So each of those 199 cases needed to be measured. That' s a two-step process. First I used a tool called a case gauge. This is a cylinder of steel, roughened around the exterior ends for ease of handling, which has a cylinder cut out of the middle (through the long axis). This cylinder is a proper replica of the chamber of a 30-06 rifle. Cases that are dropped into the 'wide' end should fall into the cylinder open end first. They should seat themselves against a small rim, such that their bases are exactly flush with the 'top' of the gauge. Their necks should fall exactly even with the other end - if they protrude, they're too long and should be trimmed. If they're short, they may be OK - they should be measured with a calipers to ensure they're not too short. And if they don't smoothly seat into the gauge without rattling and slide back out just as smoothly when the gauge is inverted and tapped, then something's not right on them and they need to be inspected.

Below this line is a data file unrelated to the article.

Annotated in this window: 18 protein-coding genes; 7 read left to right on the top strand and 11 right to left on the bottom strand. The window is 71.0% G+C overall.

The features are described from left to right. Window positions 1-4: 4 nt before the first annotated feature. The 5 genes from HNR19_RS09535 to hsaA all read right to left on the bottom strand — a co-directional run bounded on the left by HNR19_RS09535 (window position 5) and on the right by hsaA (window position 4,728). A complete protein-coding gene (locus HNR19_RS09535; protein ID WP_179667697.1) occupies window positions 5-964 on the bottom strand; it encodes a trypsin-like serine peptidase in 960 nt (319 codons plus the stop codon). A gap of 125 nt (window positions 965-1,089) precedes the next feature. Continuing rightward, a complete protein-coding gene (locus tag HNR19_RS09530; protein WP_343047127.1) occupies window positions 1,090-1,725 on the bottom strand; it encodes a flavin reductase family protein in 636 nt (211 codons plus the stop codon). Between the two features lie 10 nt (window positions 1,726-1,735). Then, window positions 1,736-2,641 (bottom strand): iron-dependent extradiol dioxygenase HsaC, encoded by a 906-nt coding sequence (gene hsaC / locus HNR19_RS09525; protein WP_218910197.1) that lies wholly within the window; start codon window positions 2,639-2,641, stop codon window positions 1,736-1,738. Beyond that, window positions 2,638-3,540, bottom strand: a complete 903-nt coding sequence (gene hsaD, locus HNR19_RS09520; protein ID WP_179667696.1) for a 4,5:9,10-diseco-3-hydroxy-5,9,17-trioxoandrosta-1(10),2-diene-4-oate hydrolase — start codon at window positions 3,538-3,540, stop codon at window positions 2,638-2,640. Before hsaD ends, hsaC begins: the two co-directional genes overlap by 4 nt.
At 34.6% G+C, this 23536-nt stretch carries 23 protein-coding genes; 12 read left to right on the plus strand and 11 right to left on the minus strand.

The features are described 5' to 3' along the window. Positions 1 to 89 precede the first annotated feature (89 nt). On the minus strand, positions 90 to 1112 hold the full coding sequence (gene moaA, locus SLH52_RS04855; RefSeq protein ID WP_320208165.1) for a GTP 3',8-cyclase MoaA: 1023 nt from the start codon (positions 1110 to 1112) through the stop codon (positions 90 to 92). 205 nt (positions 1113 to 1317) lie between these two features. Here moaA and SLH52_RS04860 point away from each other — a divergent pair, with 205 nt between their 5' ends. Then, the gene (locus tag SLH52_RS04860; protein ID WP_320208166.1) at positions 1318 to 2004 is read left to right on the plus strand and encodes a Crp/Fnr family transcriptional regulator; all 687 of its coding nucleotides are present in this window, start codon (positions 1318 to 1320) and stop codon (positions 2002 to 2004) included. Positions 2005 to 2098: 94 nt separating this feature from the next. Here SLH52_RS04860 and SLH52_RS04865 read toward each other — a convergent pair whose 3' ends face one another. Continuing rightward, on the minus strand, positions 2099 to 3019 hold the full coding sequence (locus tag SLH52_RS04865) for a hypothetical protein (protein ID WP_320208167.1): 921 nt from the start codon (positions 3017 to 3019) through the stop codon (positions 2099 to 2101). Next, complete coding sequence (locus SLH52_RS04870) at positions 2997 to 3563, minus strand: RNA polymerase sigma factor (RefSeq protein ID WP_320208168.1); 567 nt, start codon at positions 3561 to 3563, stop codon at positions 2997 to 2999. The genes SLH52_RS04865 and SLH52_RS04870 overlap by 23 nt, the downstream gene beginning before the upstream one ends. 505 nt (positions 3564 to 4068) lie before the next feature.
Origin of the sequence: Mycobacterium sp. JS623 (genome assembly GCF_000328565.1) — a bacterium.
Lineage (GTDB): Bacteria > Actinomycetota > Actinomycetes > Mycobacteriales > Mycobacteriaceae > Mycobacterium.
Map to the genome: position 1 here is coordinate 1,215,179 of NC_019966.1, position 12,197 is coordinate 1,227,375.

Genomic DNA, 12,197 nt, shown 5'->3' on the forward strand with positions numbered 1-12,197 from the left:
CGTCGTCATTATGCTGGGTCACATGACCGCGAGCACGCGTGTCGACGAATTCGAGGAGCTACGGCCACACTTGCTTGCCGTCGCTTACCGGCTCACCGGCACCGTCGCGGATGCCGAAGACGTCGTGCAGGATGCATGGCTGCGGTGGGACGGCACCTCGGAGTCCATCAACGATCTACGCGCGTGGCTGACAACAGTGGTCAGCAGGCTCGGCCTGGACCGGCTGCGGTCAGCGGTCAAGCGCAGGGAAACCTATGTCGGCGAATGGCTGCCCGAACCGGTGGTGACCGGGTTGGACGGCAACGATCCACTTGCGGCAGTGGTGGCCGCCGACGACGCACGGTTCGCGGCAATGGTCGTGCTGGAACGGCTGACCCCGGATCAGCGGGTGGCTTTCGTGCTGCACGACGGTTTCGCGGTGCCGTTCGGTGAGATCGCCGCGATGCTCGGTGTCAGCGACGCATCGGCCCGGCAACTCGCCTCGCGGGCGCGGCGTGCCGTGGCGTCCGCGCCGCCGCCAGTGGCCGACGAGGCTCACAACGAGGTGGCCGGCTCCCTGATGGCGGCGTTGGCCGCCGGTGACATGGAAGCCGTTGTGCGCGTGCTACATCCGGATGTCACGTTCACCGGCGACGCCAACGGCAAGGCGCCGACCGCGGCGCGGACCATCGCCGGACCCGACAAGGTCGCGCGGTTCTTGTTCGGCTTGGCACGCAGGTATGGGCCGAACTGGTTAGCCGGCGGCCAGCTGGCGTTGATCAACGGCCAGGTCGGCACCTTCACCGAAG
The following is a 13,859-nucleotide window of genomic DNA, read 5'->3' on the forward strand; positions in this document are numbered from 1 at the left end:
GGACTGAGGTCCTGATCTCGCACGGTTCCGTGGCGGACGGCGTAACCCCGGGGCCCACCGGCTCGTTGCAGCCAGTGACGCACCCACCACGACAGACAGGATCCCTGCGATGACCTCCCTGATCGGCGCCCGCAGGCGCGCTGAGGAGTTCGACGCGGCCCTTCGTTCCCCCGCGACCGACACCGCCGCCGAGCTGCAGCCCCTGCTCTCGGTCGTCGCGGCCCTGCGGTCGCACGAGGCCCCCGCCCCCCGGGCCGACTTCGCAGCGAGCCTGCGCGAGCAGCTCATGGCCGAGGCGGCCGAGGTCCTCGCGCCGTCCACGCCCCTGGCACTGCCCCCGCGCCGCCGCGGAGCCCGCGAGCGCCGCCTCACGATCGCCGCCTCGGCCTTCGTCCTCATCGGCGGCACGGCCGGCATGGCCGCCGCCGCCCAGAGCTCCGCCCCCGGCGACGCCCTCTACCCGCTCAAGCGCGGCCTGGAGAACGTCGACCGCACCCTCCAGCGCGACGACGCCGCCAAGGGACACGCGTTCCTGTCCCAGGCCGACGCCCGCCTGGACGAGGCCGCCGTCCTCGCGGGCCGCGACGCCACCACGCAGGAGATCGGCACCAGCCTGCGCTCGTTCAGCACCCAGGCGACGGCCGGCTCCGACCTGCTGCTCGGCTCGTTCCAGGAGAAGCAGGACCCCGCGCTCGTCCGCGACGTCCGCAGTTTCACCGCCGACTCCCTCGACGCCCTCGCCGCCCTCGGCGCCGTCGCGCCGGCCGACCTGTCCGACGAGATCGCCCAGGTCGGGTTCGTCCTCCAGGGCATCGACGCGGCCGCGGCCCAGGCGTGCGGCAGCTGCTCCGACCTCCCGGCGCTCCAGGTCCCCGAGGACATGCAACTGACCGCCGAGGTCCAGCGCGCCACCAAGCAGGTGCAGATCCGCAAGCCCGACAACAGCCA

Over the course of those cases, the thing that was wrong was always that the ejector (maybe extractor?) of whatever rifle they'd been fired in had made a burr on the rim of the case. Using a bastard file, those burrs can be quickly smoothed out, and sure enough, after doing so the cartridges dropped smoothly in. We had to clean the gauge once (the cases still had lubricant on them from forming, and it was collecting inside the gauge) but it was pretty quick.
Of course, then you have stack of cases you need to cut.